Sept 28 (Reuters) - Some major advertisers including
Dyson, Mazda and chemicals company Ecolab have suspended their
marketing campaigns or removed their ads from parts of Twitter
because their promotions appeared alongside tweets soliciting
child pornography, the companies told Reuters.
Brands ranging from Walt Disney Co, NBCUniversal
and Coca-Cola Co to a children's hospital were
among some 30 advertisers that have appeared on the profile
pages of Twitter accounts that peddle links to the exploitative
material, according to a Reuters review of accounts identified
in new research about child sex abuse online from cybersecurity
group Ghost Data.
Some of tweets include key words related to "rape" and
"teens," and appeared alongside promoted tweets from corporate
advertisers, the Reuters review found. In one example, a
promoted tweet for shoe and accessories brand Cole Haan appeared
next to a tweet in which a user said they were "trading
"We're horrified," David Maddocks, brand president at Cole
Haan, told Reuters after being notified that the company's ads
appeared alongside such tweets. "Either Twitter is going to fix
this, or we'll fix it by any means we can, which includes not
buying Twitter ads."
In another example, a user tweeted searching for content of
"Yung girls ONLY, NO Boys," which was immediately followed by a
promoted tweet for Texas-based Scottish Rite Children's
Hospital. Scottish Rite did not return multiple requests for
In a statement, Twitter spokesperson Celeste Carswell said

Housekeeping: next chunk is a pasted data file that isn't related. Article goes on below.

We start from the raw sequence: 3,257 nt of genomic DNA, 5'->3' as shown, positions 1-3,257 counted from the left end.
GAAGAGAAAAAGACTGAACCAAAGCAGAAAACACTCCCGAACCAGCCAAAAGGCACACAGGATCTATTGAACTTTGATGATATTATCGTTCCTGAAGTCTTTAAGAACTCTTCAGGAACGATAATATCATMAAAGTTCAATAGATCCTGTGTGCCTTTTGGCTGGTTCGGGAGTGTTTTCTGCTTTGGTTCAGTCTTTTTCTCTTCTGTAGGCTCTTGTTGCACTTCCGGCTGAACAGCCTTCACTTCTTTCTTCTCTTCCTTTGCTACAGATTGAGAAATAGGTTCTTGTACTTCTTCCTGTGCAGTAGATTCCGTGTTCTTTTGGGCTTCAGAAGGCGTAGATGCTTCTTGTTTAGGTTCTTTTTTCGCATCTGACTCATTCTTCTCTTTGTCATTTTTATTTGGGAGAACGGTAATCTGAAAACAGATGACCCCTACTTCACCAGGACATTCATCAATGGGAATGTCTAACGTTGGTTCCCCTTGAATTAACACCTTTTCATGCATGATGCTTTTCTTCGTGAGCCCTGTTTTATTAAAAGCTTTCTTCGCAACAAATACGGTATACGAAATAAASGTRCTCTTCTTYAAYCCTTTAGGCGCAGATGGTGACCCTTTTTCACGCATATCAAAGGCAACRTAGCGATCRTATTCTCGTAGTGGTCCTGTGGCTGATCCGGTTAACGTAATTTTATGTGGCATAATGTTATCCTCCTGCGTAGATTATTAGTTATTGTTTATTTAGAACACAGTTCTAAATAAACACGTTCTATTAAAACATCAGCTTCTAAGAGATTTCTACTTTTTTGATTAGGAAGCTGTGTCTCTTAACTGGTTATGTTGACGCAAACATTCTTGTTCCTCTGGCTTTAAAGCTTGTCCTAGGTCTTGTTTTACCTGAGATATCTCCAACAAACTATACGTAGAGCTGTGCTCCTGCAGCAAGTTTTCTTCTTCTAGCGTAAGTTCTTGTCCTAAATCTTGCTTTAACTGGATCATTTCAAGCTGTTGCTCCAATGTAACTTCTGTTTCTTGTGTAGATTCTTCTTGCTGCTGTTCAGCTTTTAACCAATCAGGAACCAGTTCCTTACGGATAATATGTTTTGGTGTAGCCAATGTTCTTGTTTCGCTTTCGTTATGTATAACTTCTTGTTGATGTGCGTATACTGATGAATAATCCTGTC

the company "has zero tolerance for child sexual exploitation"
and is investing more resources dedicated to child safety,
including hiring for new positions to write policy and implement
She added that Twitter is working closely with its
advertising clients and partners to investigate and take steps
to prevent the situation from happening again.
Twitter's challenges in identifying child abuse content were
first reported in an investigation by tech news site The Verge
in late August. The emerging pushback from advertisers that are
critical to Twitter's revenue stream is reported here by Reuters
for the first time.
Like all social media platforms, Twitter bans depictions of
child sexual exploitation, which are illegal in most countries.
But it permits adult content generally and is home to a thriving
exchange of pornographic imagery, which comprises about 13% of
all content on Twitter, according to an internal company
document seen by Reuters.
Twitter declined to comment on the volume of adult content
on the platform.
Ghost Data identified the more than 500 accounts that openly
shared or requested child sexual abuse material over a 20-day
period this month. Twitter failed to remove more than 70% of the
accounts during the study period, according to the group, which
shared the findings exclusively with Reuters.
Reuters could not independently confirm the accuracy of
Ghost Data's finding in full, but reviewed dozens of accounts
that remained online and were soliciting materials for "13+" and
"young looking nudes."
After Reuters shared a sample of 20 accounts with Twitter
last Thursday, the company removed about 300 additional accounts
from the network, but more than 100 others still remained on the
site the following day, according to Ghost Data and a Reuters
Reuters then on Monday shared the full list of more than 500
accounts after it was furnished by Ghost Data, which Twitter
reviewed and permanently suspended for violating its rules, said
Twitter's Carswell on Tuesday.
In an email to advertisers on Wednesday morning, ahead of
the publication of this story, Twitter said it "discovered that
ads were running within Profiles that were involved with
publicly selling or soliciting child sexual abuse material."
Andrea Stroppa, the founder of Ghost Data, said the study
was an attempt to assess Twitter's ability to remove the
material. He said he personally funded the research after
receiving a tip about the topic.
Twitter suspended over 1 million accounts last year for
child exploitation material, according to the company's
"There is no place for this type of content online," a
spokesperson for carmaker Mazda USA said in a statement to